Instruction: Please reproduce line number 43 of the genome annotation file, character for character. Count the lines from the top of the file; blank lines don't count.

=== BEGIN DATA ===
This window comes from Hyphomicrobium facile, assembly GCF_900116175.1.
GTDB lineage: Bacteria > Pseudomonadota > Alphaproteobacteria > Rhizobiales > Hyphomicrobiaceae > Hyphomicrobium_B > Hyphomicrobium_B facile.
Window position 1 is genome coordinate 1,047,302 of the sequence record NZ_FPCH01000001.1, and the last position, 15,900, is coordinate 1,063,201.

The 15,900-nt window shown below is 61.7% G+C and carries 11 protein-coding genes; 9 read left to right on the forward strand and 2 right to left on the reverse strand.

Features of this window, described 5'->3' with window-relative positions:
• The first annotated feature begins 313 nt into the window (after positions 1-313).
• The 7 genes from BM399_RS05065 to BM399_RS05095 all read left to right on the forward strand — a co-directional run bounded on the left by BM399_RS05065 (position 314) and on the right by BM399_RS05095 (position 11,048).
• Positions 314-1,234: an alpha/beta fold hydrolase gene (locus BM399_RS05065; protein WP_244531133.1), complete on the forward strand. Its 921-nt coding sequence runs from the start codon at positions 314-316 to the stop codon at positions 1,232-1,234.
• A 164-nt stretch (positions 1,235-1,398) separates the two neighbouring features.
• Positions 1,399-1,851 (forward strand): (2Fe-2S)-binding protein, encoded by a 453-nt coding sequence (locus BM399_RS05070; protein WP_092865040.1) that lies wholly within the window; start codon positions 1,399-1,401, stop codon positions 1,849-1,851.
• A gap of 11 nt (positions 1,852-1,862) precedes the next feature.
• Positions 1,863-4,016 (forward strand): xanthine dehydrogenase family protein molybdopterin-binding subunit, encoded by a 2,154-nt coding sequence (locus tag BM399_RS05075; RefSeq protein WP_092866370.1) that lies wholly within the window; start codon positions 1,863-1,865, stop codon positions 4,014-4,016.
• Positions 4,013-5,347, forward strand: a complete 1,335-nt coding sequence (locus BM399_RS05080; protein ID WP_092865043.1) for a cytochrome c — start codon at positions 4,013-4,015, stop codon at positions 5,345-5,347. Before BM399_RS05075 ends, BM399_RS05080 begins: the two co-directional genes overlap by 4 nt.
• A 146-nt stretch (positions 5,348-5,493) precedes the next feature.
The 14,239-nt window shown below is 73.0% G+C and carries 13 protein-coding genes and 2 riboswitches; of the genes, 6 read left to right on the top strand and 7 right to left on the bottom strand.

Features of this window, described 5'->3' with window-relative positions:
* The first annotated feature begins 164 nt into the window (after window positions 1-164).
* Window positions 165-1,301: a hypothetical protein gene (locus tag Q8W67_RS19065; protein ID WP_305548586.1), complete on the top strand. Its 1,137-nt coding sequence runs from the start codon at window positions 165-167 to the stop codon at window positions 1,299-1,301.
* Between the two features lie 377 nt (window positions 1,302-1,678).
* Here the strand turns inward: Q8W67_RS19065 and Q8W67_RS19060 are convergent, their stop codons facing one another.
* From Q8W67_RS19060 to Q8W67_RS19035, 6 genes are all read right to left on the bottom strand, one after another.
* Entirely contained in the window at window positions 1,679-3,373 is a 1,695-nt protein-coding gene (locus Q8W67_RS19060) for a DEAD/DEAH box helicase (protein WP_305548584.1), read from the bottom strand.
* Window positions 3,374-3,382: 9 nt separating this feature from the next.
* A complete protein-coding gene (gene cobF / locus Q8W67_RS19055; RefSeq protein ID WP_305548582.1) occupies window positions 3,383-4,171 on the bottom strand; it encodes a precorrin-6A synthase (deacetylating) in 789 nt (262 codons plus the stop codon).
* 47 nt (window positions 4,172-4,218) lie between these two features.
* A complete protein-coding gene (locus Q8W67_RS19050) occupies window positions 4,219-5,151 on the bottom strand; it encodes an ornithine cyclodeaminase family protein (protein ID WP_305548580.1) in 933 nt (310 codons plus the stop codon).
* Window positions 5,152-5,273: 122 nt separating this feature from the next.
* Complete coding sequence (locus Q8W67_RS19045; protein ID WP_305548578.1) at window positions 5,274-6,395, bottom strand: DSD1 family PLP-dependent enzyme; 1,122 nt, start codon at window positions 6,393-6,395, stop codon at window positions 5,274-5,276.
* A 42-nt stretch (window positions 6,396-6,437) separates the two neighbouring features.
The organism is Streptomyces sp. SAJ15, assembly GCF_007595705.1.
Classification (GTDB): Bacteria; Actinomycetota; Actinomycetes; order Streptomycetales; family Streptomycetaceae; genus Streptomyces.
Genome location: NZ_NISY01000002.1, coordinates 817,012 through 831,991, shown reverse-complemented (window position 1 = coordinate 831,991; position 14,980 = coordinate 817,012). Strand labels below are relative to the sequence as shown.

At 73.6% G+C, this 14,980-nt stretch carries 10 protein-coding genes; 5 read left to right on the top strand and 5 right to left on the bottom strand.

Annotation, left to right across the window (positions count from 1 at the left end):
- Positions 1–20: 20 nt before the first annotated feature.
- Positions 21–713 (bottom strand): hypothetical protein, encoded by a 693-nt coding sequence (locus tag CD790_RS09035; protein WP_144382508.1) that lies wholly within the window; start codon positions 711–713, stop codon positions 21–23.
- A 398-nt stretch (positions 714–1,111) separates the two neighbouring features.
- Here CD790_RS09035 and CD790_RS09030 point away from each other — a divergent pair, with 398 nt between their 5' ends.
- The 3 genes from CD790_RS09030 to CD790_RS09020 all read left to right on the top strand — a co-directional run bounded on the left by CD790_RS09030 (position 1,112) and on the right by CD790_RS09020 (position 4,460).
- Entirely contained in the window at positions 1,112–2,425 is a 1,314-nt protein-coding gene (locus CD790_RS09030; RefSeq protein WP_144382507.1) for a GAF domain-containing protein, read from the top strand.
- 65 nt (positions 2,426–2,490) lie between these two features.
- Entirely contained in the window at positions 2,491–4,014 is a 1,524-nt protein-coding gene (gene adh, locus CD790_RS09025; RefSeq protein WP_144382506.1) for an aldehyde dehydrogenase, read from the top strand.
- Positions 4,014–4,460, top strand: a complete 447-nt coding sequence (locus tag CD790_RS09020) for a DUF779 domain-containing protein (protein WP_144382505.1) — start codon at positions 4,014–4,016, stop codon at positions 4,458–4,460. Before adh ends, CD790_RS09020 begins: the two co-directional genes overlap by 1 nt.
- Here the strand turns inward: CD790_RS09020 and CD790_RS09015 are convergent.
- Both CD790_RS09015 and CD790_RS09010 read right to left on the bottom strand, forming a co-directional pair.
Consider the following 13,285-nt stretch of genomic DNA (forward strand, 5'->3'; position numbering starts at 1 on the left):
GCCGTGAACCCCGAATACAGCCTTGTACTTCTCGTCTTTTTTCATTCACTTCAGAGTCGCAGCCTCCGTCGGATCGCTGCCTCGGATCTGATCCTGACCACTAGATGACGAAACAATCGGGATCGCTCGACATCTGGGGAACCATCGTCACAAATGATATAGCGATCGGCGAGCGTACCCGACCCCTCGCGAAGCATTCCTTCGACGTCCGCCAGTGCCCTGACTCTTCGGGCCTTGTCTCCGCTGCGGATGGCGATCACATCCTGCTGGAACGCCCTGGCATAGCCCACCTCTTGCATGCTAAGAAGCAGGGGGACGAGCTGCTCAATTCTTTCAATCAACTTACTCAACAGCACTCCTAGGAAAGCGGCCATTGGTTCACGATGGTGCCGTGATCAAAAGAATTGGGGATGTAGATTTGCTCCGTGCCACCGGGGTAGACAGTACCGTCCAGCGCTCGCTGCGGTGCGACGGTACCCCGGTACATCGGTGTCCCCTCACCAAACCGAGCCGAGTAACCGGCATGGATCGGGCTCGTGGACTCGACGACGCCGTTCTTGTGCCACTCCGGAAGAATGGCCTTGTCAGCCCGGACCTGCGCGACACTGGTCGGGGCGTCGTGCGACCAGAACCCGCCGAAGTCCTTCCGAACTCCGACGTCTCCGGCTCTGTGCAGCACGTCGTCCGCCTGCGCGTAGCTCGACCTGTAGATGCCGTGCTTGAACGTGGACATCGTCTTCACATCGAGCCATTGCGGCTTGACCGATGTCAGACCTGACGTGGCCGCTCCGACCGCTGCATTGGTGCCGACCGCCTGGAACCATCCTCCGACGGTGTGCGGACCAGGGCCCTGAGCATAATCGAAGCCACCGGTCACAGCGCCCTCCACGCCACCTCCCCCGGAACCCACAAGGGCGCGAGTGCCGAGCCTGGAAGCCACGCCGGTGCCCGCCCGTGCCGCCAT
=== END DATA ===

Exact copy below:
- Positions 4,014–4,460, top strand: a complete 447-nt coding sequence (locus tag CD790_RS09020) for a DUF779 domain-containing protein (protein WP_144382505.1) — start codon at positions 4,014–4,016, stop codon at positions 4,458–4,460. Before adh ends, CD790_RS09020 begins: the two co-directional genes overlap by 1 nt.